Caitlin emphasized how important the diversity and inclusion aspect of Varlo’s outreach was to her. Diversifying the face of multisport hits home for Caitlin as she noted lack of diversity as one of the biggest cultural shocks when moving from New York City to Boulder. “Living in Boulder it’s a great place, but lacking in the diversity front. It’s just something I’ve been thinking about a lot since I moved out here. My boyfriend is from Mexico and he’s probably the only nonwhite person here in Boulder, so being able to support a brand that is passionate about being inclusive and bringing minorities into sport is something I’m 100 percent on board with.”

Focusing on Tomorrow

Caitlin signed up for her first Ironman at 25-years-old, and it would take just five years of competitive ironman training before she qualified for Kona in Ironman Louisville 2019. Caitlin described this to be one of the best races of her life.

Caitlin finishing the running leg of Ironman Louisville

The swim was cancelled, and she had to start with her weakest link, the bike.  When she came from the bike, she received the horrifying news that she was fifth in her age group. “I was kind of devastated because I knew there was only going to be one Kona slot for my age group. I needed to win my age group in order to make Kona, so when I heard that I was fifth, I didn’t know if I would make it.” But Caitlin is an all or nothing type of person, and that is the exact mentality she entered the run with. “So, I started my run with a pace that I thought was comfortable and it ended up being faster than I’ve ever ran and I said, ‘I don’t know if I can hold this but I’m going to try.’ Then, 5 miles went by, 10 miles went by, 15 miles went by, and I’d see my boyfriend and sister throughout the course, and they’d shout, ‘Now you’re fourth in your age group. You’re two minutes behind third.’”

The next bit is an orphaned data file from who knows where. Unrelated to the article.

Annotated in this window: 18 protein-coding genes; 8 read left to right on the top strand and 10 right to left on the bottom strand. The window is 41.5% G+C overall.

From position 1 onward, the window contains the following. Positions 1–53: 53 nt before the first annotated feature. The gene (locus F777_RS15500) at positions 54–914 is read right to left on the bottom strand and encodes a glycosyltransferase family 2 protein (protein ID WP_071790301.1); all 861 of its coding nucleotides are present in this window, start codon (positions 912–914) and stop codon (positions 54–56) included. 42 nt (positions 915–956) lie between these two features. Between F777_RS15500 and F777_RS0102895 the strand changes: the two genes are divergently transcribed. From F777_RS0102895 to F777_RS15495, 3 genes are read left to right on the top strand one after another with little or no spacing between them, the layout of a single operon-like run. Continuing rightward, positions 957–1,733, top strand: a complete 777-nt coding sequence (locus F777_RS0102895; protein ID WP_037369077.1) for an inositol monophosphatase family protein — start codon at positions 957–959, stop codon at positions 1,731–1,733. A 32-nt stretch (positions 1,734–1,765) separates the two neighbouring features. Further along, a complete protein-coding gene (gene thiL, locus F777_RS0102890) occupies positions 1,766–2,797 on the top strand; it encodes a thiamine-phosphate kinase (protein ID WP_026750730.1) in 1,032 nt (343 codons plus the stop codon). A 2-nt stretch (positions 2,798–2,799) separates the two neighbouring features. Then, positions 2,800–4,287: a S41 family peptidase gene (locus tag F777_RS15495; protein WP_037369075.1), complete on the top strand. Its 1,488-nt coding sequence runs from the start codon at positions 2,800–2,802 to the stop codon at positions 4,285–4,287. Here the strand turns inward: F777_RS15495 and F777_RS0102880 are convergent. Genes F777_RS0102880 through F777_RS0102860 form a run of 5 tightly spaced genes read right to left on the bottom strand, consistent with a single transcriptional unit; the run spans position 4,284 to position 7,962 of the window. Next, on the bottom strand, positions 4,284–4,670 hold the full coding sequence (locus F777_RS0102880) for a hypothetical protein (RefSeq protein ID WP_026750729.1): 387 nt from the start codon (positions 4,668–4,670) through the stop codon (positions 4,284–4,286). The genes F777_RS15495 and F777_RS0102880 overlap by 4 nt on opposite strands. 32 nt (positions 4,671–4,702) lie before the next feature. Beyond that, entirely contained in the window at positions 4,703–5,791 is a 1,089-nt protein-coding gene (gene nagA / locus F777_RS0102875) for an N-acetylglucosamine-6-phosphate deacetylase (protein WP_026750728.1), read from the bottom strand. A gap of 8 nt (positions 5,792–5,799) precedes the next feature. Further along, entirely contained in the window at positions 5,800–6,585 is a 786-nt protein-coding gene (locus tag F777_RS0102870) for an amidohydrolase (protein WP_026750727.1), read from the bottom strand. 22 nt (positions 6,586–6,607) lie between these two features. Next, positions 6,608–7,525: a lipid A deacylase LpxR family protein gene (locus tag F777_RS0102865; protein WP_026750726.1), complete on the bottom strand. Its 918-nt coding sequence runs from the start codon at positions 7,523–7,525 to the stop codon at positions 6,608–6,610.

With everything she had she passed second placed and finished second in her age group and fourth overall. Caitlin discovered the unlimited capabilities she possessed when she focused on the goals of tomorrow. Of course, she needed to place first to qualify for Kona, but she was proud of what she accomplished. Luckily, a Kona slot rolled down from another age group, and Caitlin was able to qualify for Kona after all.

The Aftermath

Caitlin qualifying for Kona in Ironman Louisville

“The second you think you know everything is when things go wrong.” Caitlin stated that she’s far from her peak. She recognizes her accomplishments while simultaneously maintaining focus on what else there is to accomplish. Both her career and hobby are full of possibilities. “I feel like I’ve really found my place and it’s a beautiful mix of what I enjoy doing personally and what I get to do from a career perspective.”

2 Responses

  1. Craig
    | Reply

    Great story. In every adversity there is a seed of equivalent or greater benefit; Caitlin found her greater benefit during her adverse time.

  2. Cort Musolf
    | Reply

    Thanks for sharing your story Caitlin! It’s fun to hear about your journey professionally and personally. The only thing missing is the origins of and inspiration behind your mad dancing skills.